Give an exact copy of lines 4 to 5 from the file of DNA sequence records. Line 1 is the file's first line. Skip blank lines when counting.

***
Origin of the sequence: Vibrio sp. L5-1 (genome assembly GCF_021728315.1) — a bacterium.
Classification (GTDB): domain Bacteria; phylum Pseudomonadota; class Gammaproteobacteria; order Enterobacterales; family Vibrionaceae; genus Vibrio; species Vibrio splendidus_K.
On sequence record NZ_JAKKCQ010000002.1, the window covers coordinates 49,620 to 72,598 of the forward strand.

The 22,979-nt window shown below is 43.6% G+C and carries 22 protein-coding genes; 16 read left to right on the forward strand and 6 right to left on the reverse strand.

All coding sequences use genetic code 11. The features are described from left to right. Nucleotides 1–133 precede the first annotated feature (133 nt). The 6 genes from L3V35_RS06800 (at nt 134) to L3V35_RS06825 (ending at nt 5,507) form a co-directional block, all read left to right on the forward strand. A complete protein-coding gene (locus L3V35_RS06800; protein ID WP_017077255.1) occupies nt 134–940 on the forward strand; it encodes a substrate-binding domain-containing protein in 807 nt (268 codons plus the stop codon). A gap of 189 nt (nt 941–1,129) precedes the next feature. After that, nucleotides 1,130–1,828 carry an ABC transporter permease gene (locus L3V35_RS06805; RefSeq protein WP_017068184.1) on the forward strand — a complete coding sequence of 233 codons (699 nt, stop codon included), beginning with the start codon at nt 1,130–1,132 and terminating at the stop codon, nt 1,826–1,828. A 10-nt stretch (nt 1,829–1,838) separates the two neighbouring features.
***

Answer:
The 22,979-nt window shown below is 43.6% G+C and carries 22 protein-coding genes; 16 read left to right on the forward strand and 6 right to left on the reverse strand.

All coding sequences use genetic code 11. The features are described from left to right. Nucleotides 1–133 precede the first annotated feature (133 nt). The 6 genes from L3V35_RS06800 (at nt 134) to L3V35_RS06825 (ending at nt 5,507) form a co-directional block, all read left to right on the forward strand. A complete protein-coding gene (locus L3V35_RS06800; protein ID WP_017077255.1) occupies nt 134–940 on the forward strand; it encodes a substrate-binding domain-containing protein in 807 nt (268 codons plus the stop codon). A gap of 189 nt (nt 941–1,129) precedes the next feature. After that, nucleotides 1,130–1,828 carry an ABC transporter permease gene (locus L3V35_RS06805; RefSeq protein WP_017068184.1) on the forward strand — a complete coding sequence of 233 codons (699 nt, stop codon included), beginning with the start codon at nt 1,130–1,132 and terminating at the stop codon, nt 1,826–1,828. A 10-nt stretch (nt 1,829–1,838) separates the two neighbouring features.